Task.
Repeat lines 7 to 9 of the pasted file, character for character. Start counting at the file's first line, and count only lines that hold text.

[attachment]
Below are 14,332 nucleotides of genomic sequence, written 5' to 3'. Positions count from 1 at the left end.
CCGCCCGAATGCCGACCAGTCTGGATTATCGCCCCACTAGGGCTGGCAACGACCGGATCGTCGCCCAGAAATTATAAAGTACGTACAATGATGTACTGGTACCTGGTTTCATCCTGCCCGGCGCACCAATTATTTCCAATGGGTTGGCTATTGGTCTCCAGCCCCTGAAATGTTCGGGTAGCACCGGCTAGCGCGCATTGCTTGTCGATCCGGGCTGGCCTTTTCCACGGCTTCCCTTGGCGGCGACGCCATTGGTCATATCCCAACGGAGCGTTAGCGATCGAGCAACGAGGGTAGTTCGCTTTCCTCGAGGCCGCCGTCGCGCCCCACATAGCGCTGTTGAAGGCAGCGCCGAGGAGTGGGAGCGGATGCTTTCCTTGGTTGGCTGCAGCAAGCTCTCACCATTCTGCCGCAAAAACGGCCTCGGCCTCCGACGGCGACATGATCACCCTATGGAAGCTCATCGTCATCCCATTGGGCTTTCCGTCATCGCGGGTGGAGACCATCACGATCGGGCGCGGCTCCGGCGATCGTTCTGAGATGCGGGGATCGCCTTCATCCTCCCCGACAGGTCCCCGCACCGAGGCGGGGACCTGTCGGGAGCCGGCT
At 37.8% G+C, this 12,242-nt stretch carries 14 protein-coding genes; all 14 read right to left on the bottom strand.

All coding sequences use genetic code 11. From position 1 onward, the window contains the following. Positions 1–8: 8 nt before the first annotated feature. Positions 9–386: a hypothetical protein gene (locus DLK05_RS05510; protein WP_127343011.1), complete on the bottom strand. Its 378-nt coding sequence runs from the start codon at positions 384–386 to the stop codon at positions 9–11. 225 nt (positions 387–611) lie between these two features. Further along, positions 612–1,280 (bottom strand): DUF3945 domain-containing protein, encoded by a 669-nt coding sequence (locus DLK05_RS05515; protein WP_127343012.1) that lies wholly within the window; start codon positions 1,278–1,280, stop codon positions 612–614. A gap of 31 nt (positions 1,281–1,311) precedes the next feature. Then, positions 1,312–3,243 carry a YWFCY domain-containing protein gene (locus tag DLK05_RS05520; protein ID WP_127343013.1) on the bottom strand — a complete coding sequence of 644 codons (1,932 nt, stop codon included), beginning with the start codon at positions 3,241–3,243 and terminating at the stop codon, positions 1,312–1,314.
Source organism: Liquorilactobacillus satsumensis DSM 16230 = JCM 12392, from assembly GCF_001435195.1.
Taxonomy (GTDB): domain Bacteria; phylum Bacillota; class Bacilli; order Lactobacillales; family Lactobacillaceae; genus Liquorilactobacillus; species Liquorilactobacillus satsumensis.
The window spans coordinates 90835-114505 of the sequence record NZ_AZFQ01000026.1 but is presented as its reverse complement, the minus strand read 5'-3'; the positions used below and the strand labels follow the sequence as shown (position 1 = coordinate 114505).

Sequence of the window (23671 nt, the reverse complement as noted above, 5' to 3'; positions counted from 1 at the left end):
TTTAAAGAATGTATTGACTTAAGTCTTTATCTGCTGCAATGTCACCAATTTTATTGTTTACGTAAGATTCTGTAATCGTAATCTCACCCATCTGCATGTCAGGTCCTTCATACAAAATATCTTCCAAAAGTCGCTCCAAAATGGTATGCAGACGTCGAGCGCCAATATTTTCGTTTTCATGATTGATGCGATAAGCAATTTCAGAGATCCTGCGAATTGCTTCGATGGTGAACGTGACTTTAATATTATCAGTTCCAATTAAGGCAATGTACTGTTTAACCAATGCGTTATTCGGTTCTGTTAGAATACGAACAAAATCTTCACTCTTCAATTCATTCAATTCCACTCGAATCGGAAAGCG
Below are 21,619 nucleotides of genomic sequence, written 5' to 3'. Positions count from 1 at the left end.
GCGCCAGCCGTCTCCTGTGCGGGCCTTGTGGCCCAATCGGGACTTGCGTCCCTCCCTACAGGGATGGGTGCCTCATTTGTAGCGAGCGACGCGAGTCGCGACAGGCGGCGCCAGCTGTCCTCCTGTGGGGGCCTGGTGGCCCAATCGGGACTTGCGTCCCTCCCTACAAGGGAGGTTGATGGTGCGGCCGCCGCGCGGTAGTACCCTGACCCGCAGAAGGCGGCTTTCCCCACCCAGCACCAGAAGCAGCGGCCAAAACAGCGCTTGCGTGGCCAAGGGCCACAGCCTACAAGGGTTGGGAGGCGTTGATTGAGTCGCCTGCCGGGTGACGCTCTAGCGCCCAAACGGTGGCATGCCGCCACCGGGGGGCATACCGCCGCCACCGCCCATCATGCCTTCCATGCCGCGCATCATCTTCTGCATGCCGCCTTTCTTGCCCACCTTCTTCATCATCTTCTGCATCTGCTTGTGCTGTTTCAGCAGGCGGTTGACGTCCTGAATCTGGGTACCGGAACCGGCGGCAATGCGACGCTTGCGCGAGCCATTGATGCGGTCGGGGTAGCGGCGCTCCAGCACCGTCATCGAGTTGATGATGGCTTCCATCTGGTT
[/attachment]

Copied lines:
The window spans coordinates 90835-114505 of the sequence record NZ_AZFQ01000026.1 but is presented as its reverse complement, the minus strand read 5'-3'; the positions used below and the strand labels follow the sequence as shown (position 1 = coordinate 114505).

Sequence of the window (23671 nt, the reverse complement as noted above, 5' to 3'; positions counted from 1 at the left end):
TTTAAAGAATGTATTGACTTAAGTCTTTATCTGCTGCAATGTCACCAATTTTATTGTTTACGTAAGATTCTGTAATCGTAATCTCACCCATCTGCATGTCAGGTCCTTCATACAAAATATCTTCCAAAAGTCGCTCCAAAATGGTATGCAGACGTCGAGCGCCAATATTTTCGTTTTCATGATTGATGCGATAAGCAATTTCAGAGATCCTGCGAATTGCTTCGATGGTGAACGTGACTTTAATATTATCAGTTCCAATTAAGGCAATGTACTGTTTAACCAATGCGTTATTCGGTTCTGTTAGAATACGAACAAAATCTTCACTCTTCAATTCATTCAATTCCACTCGAATCGGAAAGCG